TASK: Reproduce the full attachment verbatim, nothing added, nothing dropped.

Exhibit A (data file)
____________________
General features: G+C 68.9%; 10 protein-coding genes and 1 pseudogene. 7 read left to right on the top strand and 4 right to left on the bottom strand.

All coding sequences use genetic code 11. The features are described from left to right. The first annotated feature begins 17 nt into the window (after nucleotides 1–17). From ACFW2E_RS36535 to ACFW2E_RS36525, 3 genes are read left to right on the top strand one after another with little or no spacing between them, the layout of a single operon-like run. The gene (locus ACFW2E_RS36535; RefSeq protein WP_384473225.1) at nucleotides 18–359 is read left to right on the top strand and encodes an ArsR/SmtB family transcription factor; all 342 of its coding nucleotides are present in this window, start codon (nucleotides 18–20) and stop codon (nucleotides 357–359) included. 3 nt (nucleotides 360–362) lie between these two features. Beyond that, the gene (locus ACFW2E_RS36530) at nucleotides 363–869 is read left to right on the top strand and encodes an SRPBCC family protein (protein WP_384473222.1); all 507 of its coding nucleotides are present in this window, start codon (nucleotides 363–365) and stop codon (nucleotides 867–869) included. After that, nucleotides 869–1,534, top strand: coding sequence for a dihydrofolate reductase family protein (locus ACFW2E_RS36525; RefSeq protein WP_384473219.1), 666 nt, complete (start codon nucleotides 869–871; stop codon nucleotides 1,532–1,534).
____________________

General features: G+C 68.9%; 10 protein-coding genes and 1 pseudogene. 7 read left to right on the top strand and 4 right to left on the bottom strand.

All coding sequences use genetic code 11. The features are described from left to right. The first annotated feature begins 17 nt into the window (after nucleotides 1–17). From ACFW2E_RS36535 to ACFW2E_RS36525, 3 genes are read left to right on the top strand one after another with little or no spacing between them, the layout of a single operon-like run. The gene (locus ACFW2E_RS36535; RefSeq protein WP_384473225.1) at nucleotides 18–359 is read left to right on the top strand and encodes an ArsR/SmtB family transcription factor; all 342 of its coding nucleotides are present in this window, start codon (nucleotides 18–20) and stop codon (nucleotides 357–359) included. 3 nt (nucleotides 360–362) lie between these two features. Beyond that, the gene (locus ACFW2E_RS36530) at nucleotides 363–869 is read left to right on the top strand and encodes an SRPBCC family protein (protein WP_384473222.1); all 507 of its coding nucleotides are present in this window, start codon (nucleotides 363–365) and stop codon (nucleotides 867–869) included. After that, nucleotides 869–1,534, top strand: coding sequence for a dihydrofolate reductase family protein (locus ACFW2E_RS36525; RefSeq protein WP_384473219.1), 666 nt, complete (start codon nucleotides 869–871; stop codon nucleotides 1,532–1,534).